• President Obama in Tucson: “The Forces that Divide Us are Not as Strong as Those that Unite Us”: Last night the President spoke to an emotional crowd at a memorial event in Tucson, Arizona. The grief for the victims of the tragic shooting there was overwhelming, but so too was the admiration for the heroes who risked their lives to prevent even greater loss, as well as the hope for the survivors to see full recoveries. The President asked those in the hall and across America to channel their emotions toward the pursuit of a more perfect union, saying that “If this tragedy prompts reflection and debate — as it should — let’s make sure it’s worthy of those we have lost.”… – WH, 1-13-11TranscriptMp4Mp3
  • Text Obama’s Remarks in Tucson: Following is a text of President Obama’s prepared address on Wednesday to honor those killed and wounded in a shooting on Jan. 8, as released by the White House…. But at a time when our discourse has become so sharply polarized – at a time when we are far too eager to lay the blame for all that ails the world at the feet of those who think differently than we do – it’s important for us to pause for a moment and make sure that we are talking with each other in a way that heals, not a way that wounds. Scripture tells us that there is evil in the world, and that terrible things happen for reasons that defy human understanding. In the words of Job, “when I looked for light, then came darkness.” Bad things happen, and we must guard against simple explanations in the aftermath. For the truth is that none of us can know exactly what triggered this vicious attack. None of us can know with any certainty what might have stopped those shots from being fired, or what thoughts lurked in the inner recesses of a violent man’s mind. So yes, we must examine all the facts behind this tragedy. We cannot and will not be passive in the face of such violence. We should be willing to challenge old assumptions in order to lessen the prospects of violence in the future…. That process of reflection, of making sure we align our values with our actions – that, I believe, is what a tragedy like this requires. For those who were harmed, those who were killed – they are part of our family, an American family 300 million strong. We may not have known them personally, but we surely see ourselves in them. In George and Dot, in Dorwan and Mavy, we sense the abiding love we have for our own husbands, our own wives, our own life partners. Phyllis – she’s our mom or grandma; Gabe our brother or son. In Judge Roll, we recognize not only a man who prized his family and doing his job well, but also a man who embodied America’s fidelity to the law. In Gabby, we see a reflection of our public spiritedness, that desire to participate in that sometimes frustrating, sometimes contentious, but always necessary and never-ending process to form a more perfect union. And in Christina…in Christina we see all of our children. So curious, so trusting, so energetic and full of magic. So deserving of our love. And so deserving of our good example. If this tragedy prompts reflection and debate, as it should, let’s make sure it’s worthy of those we have lost. Let’s make sure it’s not on the usual plane of politics and point scoring and pettiness that drifts away with the next news cycle…. – NYT, 1-12-11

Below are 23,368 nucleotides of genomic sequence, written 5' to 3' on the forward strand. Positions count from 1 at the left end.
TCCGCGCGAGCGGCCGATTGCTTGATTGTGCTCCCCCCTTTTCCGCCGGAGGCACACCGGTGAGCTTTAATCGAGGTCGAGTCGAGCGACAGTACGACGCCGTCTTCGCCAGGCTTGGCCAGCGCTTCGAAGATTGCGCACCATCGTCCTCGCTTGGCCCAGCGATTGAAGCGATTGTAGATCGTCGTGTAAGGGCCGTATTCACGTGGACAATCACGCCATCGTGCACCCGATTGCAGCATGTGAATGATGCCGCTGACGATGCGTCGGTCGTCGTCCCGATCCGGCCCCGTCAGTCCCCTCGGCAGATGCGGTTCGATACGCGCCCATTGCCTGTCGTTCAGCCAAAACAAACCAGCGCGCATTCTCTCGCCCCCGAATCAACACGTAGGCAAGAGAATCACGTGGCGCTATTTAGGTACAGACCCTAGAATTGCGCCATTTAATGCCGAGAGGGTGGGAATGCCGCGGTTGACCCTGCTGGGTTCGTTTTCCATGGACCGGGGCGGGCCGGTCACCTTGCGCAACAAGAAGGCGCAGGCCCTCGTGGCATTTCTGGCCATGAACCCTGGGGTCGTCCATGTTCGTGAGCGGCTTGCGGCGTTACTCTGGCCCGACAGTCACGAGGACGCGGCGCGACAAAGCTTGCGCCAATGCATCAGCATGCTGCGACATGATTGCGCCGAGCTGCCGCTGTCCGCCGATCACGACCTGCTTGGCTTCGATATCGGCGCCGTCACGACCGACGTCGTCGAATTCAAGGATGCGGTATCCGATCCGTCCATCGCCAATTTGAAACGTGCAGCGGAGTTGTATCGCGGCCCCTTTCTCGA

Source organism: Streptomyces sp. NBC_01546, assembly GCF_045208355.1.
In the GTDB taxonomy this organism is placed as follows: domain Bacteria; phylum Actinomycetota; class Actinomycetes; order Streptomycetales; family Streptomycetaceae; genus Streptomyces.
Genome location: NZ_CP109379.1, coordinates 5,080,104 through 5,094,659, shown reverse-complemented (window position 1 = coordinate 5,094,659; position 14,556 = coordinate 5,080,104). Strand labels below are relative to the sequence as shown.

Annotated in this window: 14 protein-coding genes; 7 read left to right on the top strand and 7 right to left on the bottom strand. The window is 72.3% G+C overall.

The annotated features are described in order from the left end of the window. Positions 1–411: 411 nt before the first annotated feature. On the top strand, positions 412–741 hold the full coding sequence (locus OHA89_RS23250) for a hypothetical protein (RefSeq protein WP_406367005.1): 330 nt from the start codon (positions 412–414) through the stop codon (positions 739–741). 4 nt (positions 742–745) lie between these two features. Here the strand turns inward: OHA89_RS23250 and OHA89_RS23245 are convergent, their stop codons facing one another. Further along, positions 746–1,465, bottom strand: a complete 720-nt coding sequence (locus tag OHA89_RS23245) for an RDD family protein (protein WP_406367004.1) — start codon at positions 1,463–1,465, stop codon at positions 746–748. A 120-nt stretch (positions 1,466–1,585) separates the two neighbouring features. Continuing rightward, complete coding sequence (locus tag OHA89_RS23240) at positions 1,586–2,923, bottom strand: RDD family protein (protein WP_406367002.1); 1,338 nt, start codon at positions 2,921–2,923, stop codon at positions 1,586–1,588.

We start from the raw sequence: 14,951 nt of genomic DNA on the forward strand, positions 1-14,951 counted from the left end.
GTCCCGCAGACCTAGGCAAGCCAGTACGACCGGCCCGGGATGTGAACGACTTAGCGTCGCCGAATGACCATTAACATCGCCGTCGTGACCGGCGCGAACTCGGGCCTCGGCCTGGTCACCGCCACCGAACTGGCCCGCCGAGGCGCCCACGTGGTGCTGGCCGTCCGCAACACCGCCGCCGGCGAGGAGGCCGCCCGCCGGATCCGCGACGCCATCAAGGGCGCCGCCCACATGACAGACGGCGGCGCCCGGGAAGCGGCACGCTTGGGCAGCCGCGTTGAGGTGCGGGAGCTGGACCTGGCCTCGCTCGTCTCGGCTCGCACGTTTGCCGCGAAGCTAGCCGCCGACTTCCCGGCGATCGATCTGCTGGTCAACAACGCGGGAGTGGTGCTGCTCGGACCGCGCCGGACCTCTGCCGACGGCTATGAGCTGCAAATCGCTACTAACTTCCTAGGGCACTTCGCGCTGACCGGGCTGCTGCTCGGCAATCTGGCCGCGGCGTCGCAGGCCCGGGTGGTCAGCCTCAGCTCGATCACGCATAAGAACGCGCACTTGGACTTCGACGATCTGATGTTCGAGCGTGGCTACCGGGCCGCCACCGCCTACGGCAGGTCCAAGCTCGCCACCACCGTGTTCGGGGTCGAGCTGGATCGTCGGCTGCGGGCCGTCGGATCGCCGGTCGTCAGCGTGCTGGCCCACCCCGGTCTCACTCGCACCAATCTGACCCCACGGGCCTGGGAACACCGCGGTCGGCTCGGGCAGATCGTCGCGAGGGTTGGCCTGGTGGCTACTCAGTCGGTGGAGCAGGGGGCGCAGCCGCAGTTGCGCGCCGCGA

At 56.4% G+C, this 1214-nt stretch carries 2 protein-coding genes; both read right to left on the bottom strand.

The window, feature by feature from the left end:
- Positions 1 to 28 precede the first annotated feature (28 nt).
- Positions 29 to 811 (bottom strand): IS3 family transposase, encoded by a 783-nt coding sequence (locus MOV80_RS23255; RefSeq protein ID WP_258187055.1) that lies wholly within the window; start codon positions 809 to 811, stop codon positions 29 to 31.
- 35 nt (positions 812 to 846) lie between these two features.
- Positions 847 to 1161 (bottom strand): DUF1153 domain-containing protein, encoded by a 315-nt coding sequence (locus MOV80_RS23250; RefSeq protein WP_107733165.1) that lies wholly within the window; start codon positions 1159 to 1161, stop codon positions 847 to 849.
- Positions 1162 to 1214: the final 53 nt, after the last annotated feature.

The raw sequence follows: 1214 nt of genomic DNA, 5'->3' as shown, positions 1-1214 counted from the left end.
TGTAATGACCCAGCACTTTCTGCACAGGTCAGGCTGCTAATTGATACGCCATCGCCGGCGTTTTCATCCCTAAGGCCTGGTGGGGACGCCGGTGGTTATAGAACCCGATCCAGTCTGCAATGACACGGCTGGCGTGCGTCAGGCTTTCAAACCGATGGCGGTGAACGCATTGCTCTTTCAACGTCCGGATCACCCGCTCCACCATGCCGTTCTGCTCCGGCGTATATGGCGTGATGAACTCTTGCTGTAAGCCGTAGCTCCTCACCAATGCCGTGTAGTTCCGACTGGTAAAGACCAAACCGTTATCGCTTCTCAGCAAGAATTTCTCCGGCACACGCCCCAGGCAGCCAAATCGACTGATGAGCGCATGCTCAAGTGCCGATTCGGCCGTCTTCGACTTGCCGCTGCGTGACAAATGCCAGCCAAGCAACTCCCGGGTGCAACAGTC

• Sarah Palin: America’s Enduring Strength: ….The last election was all about taking responsibility for our country’s future. President Obama and I may not agree on everything, but I know he would join me in affirming the health of our democratic process. Two years ago his party was victorious. Last November, the other party won. In both elections the will of the American people was heard, and the peaceful transition of power proved yet again the enduring strength of our Republic. Vigorous and spirited public debates during elections are among our most cherished traditions. And after the election, we shake hands and get back to work, and often both sides find common ground back in D.C. and elsewhere. If you don’t like a person’s vision for the country, you’re free to debate that vision. If you don’t like their ideas, you’re free to propose better ideas. But, especially within hours of a tragedy unfolding, journalists and pundits should not manufacture a blood libel that serves only to incite the very hatred and violence they purport to condemn. That is reprehensible. There are those who claim political rhetoric is to blame for the despicable act of this deranged, apparently apolitical criminal. And they claim political debate has somehow gotten more heated just recently. But when was it less heated? Back in those “calm days” when political figures literally settled their differences with dueling pistols? In an ideal world all discourse would be civil and all disagreements cordial. But our Founding Fathers knew they weren’t designing a system for perfect men and women. If men and women were angels, there would be no need for government. Our Founders’ genius was to design a system that helped settle the inevitable conflicts caused by our imperfect passions in civil ways. So, we must condemn violence if our Republic is to endure…. – Sarah Palin on Facebook, 1-12-11Video